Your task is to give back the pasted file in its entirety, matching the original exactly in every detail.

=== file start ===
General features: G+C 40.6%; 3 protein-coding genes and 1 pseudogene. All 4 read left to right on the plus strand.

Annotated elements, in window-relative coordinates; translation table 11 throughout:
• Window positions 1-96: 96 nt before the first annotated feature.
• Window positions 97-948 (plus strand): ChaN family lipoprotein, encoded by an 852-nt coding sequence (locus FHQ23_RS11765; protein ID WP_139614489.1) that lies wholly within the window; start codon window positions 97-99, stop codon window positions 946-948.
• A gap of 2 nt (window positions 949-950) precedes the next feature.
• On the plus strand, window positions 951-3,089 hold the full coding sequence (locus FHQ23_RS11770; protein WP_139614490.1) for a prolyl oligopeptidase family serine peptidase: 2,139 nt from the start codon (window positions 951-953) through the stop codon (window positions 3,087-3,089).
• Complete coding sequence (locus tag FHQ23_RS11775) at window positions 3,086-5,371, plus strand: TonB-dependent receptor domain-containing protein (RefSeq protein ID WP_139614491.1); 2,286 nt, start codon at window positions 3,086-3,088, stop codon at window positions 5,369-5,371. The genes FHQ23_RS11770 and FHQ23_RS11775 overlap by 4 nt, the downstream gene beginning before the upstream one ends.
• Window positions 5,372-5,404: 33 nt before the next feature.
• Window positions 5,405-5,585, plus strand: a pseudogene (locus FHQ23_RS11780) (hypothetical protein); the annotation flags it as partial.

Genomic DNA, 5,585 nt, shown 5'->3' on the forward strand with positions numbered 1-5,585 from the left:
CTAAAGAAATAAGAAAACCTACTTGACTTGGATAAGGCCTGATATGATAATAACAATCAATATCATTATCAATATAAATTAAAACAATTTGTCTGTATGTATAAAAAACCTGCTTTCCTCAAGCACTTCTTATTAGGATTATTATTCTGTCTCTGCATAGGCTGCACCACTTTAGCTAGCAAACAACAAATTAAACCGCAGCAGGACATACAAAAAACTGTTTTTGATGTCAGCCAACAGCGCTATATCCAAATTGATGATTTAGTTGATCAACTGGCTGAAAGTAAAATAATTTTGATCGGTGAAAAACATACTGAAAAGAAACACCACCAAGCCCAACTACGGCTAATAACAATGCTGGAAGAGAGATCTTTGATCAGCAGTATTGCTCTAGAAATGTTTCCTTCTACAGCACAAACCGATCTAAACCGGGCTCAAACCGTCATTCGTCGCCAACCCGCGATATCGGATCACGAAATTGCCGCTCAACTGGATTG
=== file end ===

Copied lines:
General features: G+C 40.6%; 3 protein-coding genes and 1 pseudogene. All 4 read left to right on the plus strand.

Annotated elements, in window-relative coordinates; translation table 11 throughout:
• Window positions 1-96: 96 nt before the first annotated feature.
• Window positions 97-948 (plus strand): ChaN family lipoprotein, encoded by an 852-nt coding sequence (locus FHQ23_RS11765; protein ID WP_139614489.1) that lies wholly within the window; start codon window positions 97-99, stop codon window positions 946-948.
• A gap of 2 nt (window positions 949-950) precedes the next feature.
• On the plus strand, window positions 951-3,089 hold the full coding sequence (locus FHQ23_RS11770; protein WP_139614490.1) for a prolyl oligopeptidase family serine peptidase: 2,139 nt from the start codon (window positions 951-953) through the stop codon (window positions 3,087-3,089).
• Complete coding sequence (locus tag FHQ23_RS11775) at window positions 3,086-5,371, plus strand: TonB-dependent receptor domain-containing protein (RefSeq protein ID WP_139614491.1); 2,286 nt, start codon at window positions 3,086-3,088, stop codon at window positions 5,369-5,371. The genes FHQ23_RS11770 and FHQ23_RS11775 overlap by 4 nt, the downstream gene beginning before the upstream one ends.
• Window positions 5,372-5,404: 33 nt before the next feature.
• Window positions 5,405-5,585, plus strand: a pseudogene (locus FHQ23_RS11780) (hypothetical protein); the annotation flags it as partial.

Genomic DNA, 5,585 nt, shown 5'->3' on the forward strand with positions numbered 1-5,585 from the left:
CTAAAGAAATAAGAAAACCTACTTGACTTGGATAAGGCCTGATATGATAATAACAATCAATATCATTATCAATATAAATTAAAACAATTTGTCTGTATGTATAAAAAACCTGCTTTCCTCAAGCACTTCTTATTAGGATTATTATTCTGTCTCTGCATAGGCTGCACCACTTTAGCTAGCAAACAACAAATTAAACCGCAGCAGGACATACAAAAAACTGTTTTTGATGTCAGCCAACAGCGCTATATCCAAATTGATGATTTAGTTGATCAACTGGCTGAAAGTAAAATAATTTTGATCGGTGAAAAACATACTGAAAAGAAACACCACCAAGCCCAACTACGGCTAATAACAATGCTGGAAGAGAGATCTTTGATCAGCAGTATTGCTCTAGAAATGTTTCCTTCTACAGCACAAACCGATCTAAACCGGGCTCAAACCGTCATTCGTCGCCAACCCGCGATATCGGATCACGAAATTGCCGCTCAACTGGATTG